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Florida Historic Figures

Andrew Jackson
1767-1845: On March 10, 1821, U.S. President James Monroe appointed General Andrew Jackson Commissioner of the United States to take possession of Florida and gave him the full powers of governor. Jackson accepted the office only on the condition that he could resign as soon as the territorial government was organized. On July 17, 1821, Spain transferred Florida to the United States, and Jackson sent his resignation to the president in November. In all, Andrew Jackson visited Florida only three times: in 1814 during the War of 1812, in 1818 during the First Seminole War, and in 1821 to organize the first territorial government. Andrew Jackson was born in South Carolina on March 15, 1767. He became a national hero after defeating the British at the Battle of New Orleans in 1815. He was elected president of the United States in 1828; reelected in 1832; and served until March 3, 1837. After his last term in office, Jackson retired to his plantation, "The Hermitage," in Tennessee, where he died on June 8, 1845.
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William Dunn Moseley
1795-1863: Born in North Carolina in 1795, William Moseley pursued a legal career in his native state before moving to Florida in 1835. Florida became the 27th state of the Union on March 3, 1845, and in the first statewide election for governor that year, Moseley successfully ran against one of the best-known public figures in the state, former territorial Governor Richard Keith Call. As governor, Moseley encouraged agriculture in the state, especially the planting of citrus, avocados, tobacco, and cotton. He was a strong supporter of states' rights and favored the establishment of state-funded public schools. The state capitol was completed and fully occupied in the first year of his administration. After his term of office, Moseley moved to Palatka, where he became a planter and raised citrus fruit. He died on January 4, 1863
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William Pope DuVal
1784-1854: William DuVal was born at Mount Comfort, Va., in 1784. At the age of 14, he left home for the Kentucky frontier, settling in Bardstown to study law. In 1822 he moved to Florida, where he was appointed a territorial judge. He served about a month at St. Augustine before President James Monroe appointed him governor of the Florida territory. He later was reappointed by Presidents Adams and Jackson. DuVal's administration was noted for its peaceful relations with Florida's Indians and for the establishment of Tallahassee as the territorial capital. DuVal moved to Texas in 1848 and died on March 18, 1854.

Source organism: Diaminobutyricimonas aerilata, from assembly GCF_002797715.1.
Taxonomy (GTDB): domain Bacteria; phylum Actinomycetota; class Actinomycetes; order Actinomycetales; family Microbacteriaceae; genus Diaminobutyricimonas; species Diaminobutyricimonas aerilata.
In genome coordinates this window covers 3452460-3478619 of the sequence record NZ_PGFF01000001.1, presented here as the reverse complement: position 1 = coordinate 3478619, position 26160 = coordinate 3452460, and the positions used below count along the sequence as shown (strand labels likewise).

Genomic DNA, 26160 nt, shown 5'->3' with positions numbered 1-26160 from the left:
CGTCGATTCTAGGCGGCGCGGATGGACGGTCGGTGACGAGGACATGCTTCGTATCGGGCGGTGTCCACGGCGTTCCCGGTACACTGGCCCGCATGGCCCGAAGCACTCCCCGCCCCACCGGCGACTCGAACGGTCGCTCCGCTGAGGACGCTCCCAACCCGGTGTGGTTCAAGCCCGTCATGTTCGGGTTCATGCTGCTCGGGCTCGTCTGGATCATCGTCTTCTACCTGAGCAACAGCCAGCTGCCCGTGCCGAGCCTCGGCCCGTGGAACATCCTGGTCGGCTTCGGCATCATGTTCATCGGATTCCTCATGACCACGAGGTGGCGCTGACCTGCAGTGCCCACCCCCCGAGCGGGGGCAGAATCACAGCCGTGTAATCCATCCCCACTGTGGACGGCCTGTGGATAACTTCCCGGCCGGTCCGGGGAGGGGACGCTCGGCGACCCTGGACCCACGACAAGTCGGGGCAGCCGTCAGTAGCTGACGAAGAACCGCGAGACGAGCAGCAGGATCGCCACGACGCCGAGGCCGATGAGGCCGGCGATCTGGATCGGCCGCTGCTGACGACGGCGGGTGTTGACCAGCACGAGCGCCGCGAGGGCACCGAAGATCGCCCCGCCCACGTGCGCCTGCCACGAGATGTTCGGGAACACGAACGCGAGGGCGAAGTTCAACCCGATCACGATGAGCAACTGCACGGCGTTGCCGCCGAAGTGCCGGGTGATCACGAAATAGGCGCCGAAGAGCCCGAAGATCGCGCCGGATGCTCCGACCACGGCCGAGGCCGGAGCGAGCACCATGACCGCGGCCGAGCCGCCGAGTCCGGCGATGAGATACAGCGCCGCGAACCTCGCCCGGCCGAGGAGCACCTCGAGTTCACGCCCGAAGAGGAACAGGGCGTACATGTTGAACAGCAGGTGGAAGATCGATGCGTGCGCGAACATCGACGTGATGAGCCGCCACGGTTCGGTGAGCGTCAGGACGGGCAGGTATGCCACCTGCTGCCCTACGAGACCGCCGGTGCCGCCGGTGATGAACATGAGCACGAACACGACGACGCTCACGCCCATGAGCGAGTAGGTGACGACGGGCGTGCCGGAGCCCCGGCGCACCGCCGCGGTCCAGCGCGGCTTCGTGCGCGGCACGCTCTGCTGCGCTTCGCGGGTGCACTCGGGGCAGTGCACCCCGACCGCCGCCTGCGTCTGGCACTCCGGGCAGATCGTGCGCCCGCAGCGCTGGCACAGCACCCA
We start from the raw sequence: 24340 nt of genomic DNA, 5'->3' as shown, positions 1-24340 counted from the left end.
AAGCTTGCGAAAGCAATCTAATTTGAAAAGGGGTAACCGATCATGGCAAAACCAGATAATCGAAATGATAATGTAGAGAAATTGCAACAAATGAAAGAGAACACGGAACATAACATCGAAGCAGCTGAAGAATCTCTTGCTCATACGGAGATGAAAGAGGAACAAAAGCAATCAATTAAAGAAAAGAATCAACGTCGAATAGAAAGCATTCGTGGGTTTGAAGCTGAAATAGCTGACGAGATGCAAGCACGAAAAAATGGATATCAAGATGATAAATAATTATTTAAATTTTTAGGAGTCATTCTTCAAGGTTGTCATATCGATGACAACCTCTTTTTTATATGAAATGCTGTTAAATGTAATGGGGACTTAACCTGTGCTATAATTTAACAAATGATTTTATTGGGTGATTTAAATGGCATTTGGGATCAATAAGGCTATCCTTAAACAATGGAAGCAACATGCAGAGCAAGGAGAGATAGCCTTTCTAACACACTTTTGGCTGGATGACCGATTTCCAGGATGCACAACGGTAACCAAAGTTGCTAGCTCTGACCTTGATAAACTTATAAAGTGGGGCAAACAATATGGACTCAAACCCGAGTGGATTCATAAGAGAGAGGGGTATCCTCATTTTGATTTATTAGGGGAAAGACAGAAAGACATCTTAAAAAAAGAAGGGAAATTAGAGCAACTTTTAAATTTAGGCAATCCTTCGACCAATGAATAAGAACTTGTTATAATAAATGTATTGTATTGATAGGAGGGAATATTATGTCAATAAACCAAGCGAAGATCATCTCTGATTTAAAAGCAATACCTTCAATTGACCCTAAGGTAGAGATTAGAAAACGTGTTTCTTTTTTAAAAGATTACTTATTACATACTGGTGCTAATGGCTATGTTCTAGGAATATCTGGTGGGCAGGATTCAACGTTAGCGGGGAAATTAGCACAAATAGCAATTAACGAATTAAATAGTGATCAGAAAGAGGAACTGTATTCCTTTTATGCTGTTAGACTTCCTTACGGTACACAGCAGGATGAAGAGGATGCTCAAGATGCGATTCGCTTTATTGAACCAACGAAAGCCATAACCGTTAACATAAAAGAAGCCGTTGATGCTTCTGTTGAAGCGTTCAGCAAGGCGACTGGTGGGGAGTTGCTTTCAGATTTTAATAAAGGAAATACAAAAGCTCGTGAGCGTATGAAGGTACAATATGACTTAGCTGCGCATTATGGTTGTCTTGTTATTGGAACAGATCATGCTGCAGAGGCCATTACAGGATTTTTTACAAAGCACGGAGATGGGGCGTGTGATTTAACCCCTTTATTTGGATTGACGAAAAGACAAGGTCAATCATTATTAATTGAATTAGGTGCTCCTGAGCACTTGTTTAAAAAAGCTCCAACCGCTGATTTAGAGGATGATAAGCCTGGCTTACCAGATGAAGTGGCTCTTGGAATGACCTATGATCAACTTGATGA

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Richard Keith Call
1792-1862: Richard Call, the namesake of his uncle, a Revolutionary War hero, was born in Virginia on October 24, 1792. He came to Florida in 1814 as the personal aide of Andrew Jackson, returned with him to Pensacola in 1821 to set up the new territorial government, and decided in 1822 to make Florida his home. He served as a member of the Legislative Council, a delegate to Congress, and, finally, territorial governor. Call led the Florida militia in fighting the Seminoles during his first term. During his second administration as governor, he moved the territory closer to statehood and tried to minimize the financial problems that Florida experienced because of bank failures and the national business depression. Call built an estate in Tallahassee, called "The Grove," in the 1830s. The structure, now on the National Register of Historic Places, later became the home of another governor, LeRoy Collins, and his wife Mary Call Collins, a descendant of Governor Call. Richard Keith Call died at The Grove on September 14, 1862.
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Madison Starke Perry
1814-65: Madison Perry was born in Prince William Parrish, S.C., in 1814. He came to Florida in the 1830s and became a leader among the area's plantation owners. As governor, Perry helped bring about the settlement of a long-standing boundary dispute with Georgia and encouraged the building of railways. During the years before the Civil War, Governor Perry foresaw the possibility that Florida might secede from the Union, and in 1858 urged the reestablishment of the state's militia. Florida did secede three years later, on January 11, 1861. After his term as governor ended, Perry served as colonel of the 7th Florida Regiment until illness forced his retirement. He died at his Alachua County plantation in March 1865.
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